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Top 5 Senior Scams and How to Avoid Them

June is Elder Abuse Awareness Month, a time to raise awareness about the signs of elder abuse and how to help prevent it. Financial abuse is the most common and fastest-growing form of elder abuse, with older adults losing upwards of $3 billion each year to ​financial scams and fraud.

Seniors are frequently targeted by scammers because they have retirement savings and tend to be less familiar with technology than younger generations. Scammers will often victimize older adults who live alone because they may be lonely and more willing to listen to a stranger.

While senior scams are all too common, they can be avoided. Read on for more information about some of the top scams targeting today's seniors and learn how to protect yourself or an older loved one.

#1: Phishi​​ng Scams

Anyone can fall victim to a phishing scam, but scammers see older adults as particularly easy targets because they may not be as confident with technology. Scammers will send emails or text messages posing as reputable sources such as well-known brands, credit card companies, banks or credit unions and even government agencies like the IRS. These phony messages can be highly convincing, tricking victims into clicking links and providing their account information or downloading malware onto their computers that gives scammers access to their personal information.

To avoid becoming a victim, look for the tell-tale signs of a phishing scam, such as unfamiliar email addresses, misspelled words, poor grammar and unusual language. Another tip is to hover over a link before clicking on it to reveal the actual web address that the link leads to. If a link or attachment looks fishy, don't click!  

#2: The Grandparent S​​cam

Scammers often rely on fear tactics to trick their victims into taking action right away—before they're able to stop and think. In the classic “grandparent scam," con artists will contact an older adult pretending to be their grandchild or another family member. They will claim they're in an emergency situation, such as a car accident or being held in jail. Then, they will ask the older adult to send money immediately, often in the form of a money wire transfer or gift cards. Today's scammers will even use social media to learn the names of older adults' family members and other facts to make their scams sound realistic.

If you get a call or message like this, pause before you pay. Call another family member to find out if the story is true, even if the “grandchild" told you not to tell anyone. Feeling threatened or pressured to act quickly is one of the most common warning signs of a scam.

#3: Tax Frau​d

Scammers can use stolen Social Security numbers to commit all sorts of financial fraud, including claiming tax returns for themselves. This is why it's so important to safeguard your personally identifiable information, including your Social Security number, at all times. Keep your Social Security card in a safe place and only share your number with organizations when it's absolutely required.

In another tax-related scheme, scammers will call victims posing as the IRS and demanding immediate payment for back taxes. Remember, the IRS will typically initiate contact by mail. The agency will never call to demand immediate payment or threaten to arrest you for not paying. These are common tactics scam artists use to trick people into providing payment or personal information!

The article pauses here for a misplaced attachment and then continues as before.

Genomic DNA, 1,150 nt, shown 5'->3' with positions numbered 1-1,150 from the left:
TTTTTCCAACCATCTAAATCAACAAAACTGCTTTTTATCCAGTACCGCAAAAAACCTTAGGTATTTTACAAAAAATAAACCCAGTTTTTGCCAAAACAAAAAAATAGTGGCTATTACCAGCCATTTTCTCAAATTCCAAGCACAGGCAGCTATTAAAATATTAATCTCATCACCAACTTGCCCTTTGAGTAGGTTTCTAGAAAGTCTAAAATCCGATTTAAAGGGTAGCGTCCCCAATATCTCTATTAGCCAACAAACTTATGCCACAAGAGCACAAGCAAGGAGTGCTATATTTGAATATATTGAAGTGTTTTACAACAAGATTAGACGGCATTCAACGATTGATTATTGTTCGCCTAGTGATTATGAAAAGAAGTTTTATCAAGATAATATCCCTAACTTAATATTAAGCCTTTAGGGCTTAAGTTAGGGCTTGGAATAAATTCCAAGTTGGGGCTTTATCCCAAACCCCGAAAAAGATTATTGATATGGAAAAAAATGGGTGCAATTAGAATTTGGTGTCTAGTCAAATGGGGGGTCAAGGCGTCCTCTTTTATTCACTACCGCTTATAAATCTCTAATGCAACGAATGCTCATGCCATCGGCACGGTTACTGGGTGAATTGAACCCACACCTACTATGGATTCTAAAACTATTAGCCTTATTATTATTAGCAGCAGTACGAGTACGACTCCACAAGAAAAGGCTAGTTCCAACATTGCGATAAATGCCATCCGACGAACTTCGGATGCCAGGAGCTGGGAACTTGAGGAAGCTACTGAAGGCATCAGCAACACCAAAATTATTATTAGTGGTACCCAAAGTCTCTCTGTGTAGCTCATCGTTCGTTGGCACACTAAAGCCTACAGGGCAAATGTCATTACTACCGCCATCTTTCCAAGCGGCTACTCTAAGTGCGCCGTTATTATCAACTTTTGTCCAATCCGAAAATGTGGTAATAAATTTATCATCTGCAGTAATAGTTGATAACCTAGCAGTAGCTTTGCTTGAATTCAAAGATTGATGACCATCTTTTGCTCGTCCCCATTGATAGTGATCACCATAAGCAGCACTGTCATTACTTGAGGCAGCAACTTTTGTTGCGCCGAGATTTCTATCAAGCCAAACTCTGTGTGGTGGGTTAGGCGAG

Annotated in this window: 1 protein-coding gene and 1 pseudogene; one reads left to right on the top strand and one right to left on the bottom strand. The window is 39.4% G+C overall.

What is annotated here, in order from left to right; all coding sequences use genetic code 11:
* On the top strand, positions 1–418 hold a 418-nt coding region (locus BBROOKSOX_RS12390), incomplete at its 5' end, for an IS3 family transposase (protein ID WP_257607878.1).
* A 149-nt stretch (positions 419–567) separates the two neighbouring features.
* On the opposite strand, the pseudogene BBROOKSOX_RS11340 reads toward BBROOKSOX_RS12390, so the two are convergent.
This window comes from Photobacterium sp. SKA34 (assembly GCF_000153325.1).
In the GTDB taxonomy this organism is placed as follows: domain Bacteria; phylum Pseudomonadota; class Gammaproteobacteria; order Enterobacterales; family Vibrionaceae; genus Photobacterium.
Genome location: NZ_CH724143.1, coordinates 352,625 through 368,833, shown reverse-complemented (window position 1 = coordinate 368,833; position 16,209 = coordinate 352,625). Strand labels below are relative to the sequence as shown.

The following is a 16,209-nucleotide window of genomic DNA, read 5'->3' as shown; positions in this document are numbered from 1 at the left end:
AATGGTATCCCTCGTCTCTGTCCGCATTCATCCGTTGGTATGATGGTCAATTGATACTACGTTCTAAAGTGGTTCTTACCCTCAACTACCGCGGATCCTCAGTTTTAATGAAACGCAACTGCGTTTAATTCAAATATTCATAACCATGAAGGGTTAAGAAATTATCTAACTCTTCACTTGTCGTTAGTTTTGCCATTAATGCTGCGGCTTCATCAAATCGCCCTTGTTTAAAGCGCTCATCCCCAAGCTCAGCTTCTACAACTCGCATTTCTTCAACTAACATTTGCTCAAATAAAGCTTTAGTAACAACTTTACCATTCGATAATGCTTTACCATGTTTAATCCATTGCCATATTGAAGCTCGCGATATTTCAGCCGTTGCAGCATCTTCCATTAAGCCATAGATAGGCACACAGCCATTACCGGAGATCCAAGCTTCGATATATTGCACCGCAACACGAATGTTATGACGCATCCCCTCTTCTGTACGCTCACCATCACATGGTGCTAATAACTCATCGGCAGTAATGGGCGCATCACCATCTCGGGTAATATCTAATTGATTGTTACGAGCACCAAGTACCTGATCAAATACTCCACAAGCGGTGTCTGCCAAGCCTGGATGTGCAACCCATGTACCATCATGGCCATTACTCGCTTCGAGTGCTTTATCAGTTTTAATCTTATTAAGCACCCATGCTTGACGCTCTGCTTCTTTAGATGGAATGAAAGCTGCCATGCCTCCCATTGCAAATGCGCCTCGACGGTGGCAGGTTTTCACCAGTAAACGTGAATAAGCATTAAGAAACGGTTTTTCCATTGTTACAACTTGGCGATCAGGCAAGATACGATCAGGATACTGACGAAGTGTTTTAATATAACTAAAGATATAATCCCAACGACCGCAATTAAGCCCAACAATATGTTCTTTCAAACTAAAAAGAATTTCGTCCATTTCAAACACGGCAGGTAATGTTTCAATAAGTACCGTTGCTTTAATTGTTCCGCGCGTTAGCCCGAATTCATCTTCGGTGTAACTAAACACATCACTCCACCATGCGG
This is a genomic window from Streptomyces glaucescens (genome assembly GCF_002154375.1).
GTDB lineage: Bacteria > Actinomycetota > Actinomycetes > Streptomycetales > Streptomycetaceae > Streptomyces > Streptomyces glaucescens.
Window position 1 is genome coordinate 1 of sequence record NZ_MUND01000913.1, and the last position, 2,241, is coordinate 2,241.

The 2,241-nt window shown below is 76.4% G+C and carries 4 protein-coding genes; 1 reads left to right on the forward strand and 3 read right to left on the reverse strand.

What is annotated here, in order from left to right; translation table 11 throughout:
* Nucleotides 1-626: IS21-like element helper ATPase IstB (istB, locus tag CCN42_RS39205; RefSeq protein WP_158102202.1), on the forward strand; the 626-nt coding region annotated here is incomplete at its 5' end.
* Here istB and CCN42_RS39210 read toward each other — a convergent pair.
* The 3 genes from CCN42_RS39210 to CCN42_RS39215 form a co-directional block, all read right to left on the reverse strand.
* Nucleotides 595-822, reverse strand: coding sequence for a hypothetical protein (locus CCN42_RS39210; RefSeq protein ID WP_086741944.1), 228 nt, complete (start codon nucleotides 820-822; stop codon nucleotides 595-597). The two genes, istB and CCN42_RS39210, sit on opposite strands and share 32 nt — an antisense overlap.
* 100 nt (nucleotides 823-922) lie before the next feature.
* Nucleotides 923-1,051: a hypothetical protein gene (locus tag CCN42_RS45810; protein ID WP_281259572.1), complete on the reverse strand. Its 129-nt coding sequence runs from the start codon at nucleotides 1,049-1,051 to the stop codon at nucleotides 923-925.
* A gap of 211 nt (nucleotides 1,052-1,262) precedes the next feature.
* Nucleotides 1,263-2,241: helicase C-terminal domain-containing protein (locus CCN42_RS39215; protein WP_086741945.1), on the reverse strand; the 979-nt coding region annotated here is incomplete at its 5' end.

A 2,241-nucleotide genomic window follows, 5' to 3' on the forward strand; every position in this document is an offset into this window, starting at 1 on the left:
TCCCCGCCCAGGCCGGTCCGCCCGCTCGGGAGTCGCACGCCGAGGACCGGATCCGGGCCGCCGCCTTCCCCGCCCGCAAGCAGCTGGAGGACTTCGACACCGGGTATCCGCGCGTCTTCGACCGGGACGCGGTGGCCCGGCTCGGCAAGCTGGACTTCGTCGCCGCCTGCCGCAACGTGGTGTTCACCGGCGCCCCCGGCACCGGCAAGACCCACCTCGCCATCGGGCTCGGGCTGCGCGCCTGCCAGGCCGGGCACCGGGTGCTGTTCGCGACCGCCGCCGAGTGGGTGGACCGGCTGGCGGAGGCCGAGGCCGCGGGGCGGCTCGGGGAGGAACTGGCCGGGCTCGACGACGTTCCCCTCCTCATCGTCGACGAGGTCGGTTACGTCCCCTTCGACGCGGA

#4: Lottery and Swee​​pstakes Scams

Winning a surprise sweepstakes, lottery or giveaway may sound like a dream come true, but unfortunately, it's a common scam that targets seniors. If you receive a call or message from someone claiming you won a contest you never entered, be suspicious, especially if you're asked to pay for “taxes and fees" before getting your prize. It's likely a scammer looking to steal your money!

Anytime someone says you have to pay to get a prize or reward, it's a sure sign of a scam. Real sweepstakes and lotteries don't require payment, and you have to enter to win a prize. If something sounds too good to be true, it probably is!

#5: Investment Fr​​aud

Because older adults know how important it is to plan for retirement, they are often targeted for investment fraud. Con artists posing as financial advisors will contact older adults claiming they have an “exciting investment opportunity" with the promise of little to no risk and big returns. In reality, it's an investment scheme designed to take advantage of their hard-earned money.

To protect yourself, be sure to research and ask plenty of questions before investing. Choose a financial advisor wisely and make sure you verify their background, qualifications and reputation.

We can all help prevent elder f​​​​inancial fraud!

If you suspect you have been a victim of a scam, don't hesitate to tell someone you trust. Scammers are counting on older adults being too ashamed to report the crime, which can make the problem worse. And, if you have older loved ones in your life, check in on them often. Being present and asking questions can help you spot the warning signs of financial abuse early and know when to get help.

If you suspect elder financial abuse, use the Eldercare Locator​, a public service of the U.S. Administration on Aging that connects older adults and their families to local services. To report any type of scam, file a consumer complaint with the Federal Trade Commission (FTC) online at or call 1-877-FTC-HELP.

WPCU is here to help you protect your personal and financial information and avoid becoming a victim of fraud. We have the tips, tools and resources you need to keep your money and information safe. For more fraud prevention tips, visit